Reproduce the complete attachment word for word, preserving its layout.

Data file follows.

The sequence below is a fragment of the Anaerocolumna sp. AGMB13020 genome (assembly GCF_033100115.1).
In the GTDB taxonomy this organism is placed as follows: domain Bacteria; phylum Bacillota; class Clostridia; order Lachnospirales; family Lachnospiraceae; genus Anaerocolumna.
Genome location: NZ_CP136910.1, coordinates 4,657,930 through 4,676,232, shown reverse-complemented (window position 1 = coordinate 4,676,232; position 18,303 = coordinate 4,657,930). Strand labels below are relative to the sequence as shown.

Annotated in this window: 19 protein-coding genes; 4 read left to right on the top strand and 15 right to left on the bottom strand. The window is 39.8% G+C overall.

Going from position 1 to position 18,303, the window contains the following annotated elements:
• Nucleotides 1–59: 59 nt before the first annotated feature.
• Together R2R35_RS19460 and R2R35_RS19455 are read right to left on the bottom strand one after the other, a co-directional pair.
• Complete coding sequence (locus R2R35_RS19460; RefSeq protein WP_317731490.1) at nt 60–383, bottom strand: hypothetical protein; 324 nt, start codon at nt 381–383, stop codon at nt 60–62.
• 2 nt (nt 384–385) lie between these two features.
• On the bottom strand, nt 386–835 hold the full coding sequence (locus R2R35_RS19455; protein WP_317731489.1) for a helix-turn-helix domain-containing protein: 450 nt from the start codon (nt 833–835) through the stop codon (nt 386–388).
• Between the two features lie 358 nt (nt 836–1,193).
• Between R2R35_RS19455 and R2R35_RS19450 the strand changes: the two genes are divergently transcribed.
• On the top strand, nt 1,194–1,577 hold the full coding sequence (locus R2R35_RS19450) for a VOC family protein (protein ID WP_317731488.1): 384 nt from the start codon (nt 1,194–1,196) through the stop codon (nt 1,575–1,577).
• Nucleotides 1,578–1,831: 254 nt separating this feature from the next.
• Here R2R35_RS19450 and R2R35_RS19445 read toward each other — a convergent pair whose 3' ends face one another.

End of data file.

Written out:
The sequence below is a fragment of the Anaerocolumna sp. AGMB13020 genome (assembly GCF_033100115.1).
In the GTDB taxonomy this organism is placed as follows: domain Bacteria; phylum Bacillota; class Clostridia; order Lachnospirales; family Lachnospiraceae; genus Anaerocolumna.
Genome location: NZ_CP136910.1, coordinates 4,657,930 through 4,676,232, shown reverse-complemented (window position 1 = coordinate 4,676,232; position 18,303 = coordinate 4,657,930). Strand labels below are relative to the sequence as shown.

Annotated in this window: 19 protein-coding genes; 4 read left to right on the top strand and 15 right to left on the bottom strand. The window is 39.8% G+C overall.

Going from position 1 to position 18,303, the window contains the following annotated elements:
• Nucleotides 1–59: 59 nt before the first annotated feature.
• Together R2R35_RS19460 and R2R35_RS19455 are read right to left on the bottom strand one after the other, a co-directional pair.
• Complete coding sequence (locus R2R35_RS19460; RefSeq protein WP_317731490.1) at nt 60–383, bottom strand: hypothetical protein; 324 nt, start codon at nt 381–383, stop codon at nt 60–62.
• 2 nt (nt 384–385) lie between these two features.
• On the bottom strand, nt 386–835 hold the full coding sequence (locus R2R35_RS19455; protein WP_317731489.1) for a helix-turn-helix domain-containing protein: 450 nt from the start codon (nt 833–835) through the stop codon (nt 386–388).
• Between the two features lie 358 nt (nt 836–1,193).
• Between R2R35_RS19455 and R2R35_RS19450 the strand changes: the two genes are divergently transcribed.
• On the top strand, nt 1,194–1,577 hold the full coding sequence (locus R2R35_RS19450) for a VOC family protein (protein ID WP_317731488.1): 384 nt from the start codon (nt 1,194–1,196) through the stop codon (nt 1,575–1,577).
• Nucleotides 1,578–1,831: 254 nt separating this feature from the next.
• Here R2R35_RS19450 and R2R35_RS19445 read toward each other — a convergent pair whose 3' ends face one another.